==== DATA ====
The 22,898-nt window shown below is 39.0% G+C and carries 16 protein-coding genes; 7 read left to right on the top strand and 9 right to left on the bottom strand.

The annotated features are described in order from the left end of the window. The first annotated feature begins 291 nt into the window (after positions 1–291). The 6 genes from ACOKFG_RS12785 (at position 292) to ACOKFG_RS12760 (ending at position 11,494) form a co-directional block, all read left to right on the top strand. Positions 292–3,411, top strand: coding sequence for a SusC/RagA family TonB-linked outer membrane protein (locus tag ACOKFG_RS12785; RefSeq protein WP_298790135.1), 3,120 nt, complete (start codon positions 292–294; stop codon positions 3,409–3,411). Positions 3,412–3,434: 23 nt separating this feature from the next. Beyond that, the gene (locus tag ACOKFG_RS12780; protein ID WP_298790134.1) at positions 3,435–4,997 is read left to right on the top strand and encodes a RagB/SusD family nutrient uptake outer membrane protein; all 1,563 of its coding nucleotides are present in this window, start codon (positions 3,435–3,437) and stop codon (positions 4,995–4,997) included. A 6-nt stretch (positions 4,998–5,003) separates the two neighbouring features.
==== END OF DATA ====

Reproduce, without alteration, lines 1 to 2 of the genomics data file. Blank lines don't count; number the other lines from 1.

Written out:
The 22,898-nt window shown below is 39.0% G+C and carries 16 protein-coding genes; 7 read left to right on the top strand and 9 right to left on the bottom strand.

The annotated features are described in order from the left end of the window. The first annotated feature begins 291 nt into the window (after positions 1–291). The 6 genes from ACOKFG_RS12785 (at position 292) to ACOKFG_RS12760 (ending at position 11,494) form a co-directional block, all read left to right on the top strand. Positions 292–3,411, top strand: coding sequence for a SusC/RagA family TonB-linked outer membrane protein (locus tag ACOKFG_RS12785; RefSeq protein WP_298790135.1), 3,120 nt, complete (start codon positions 292–294; stop codon positions 3,409–3,411). Positions 3,412–3,434: 23 nt separating this feature from the next. Beyond that, the gene (locus tag ACOKFG_RS12780; protein ID WP_298790134.1) at positions 3,435–4,997 is read left to right on the top strand and encodes a RagB/SusD family nutrient uptake outer membrane protein; all 1,563 of its coding nucleotides are present in this window, start codon (positions 3,435–3,437) and stop codon (positions 4,995–4,997) included. A 6-nt stretch (positions 4,998–5,003) separates the two neighbouring features.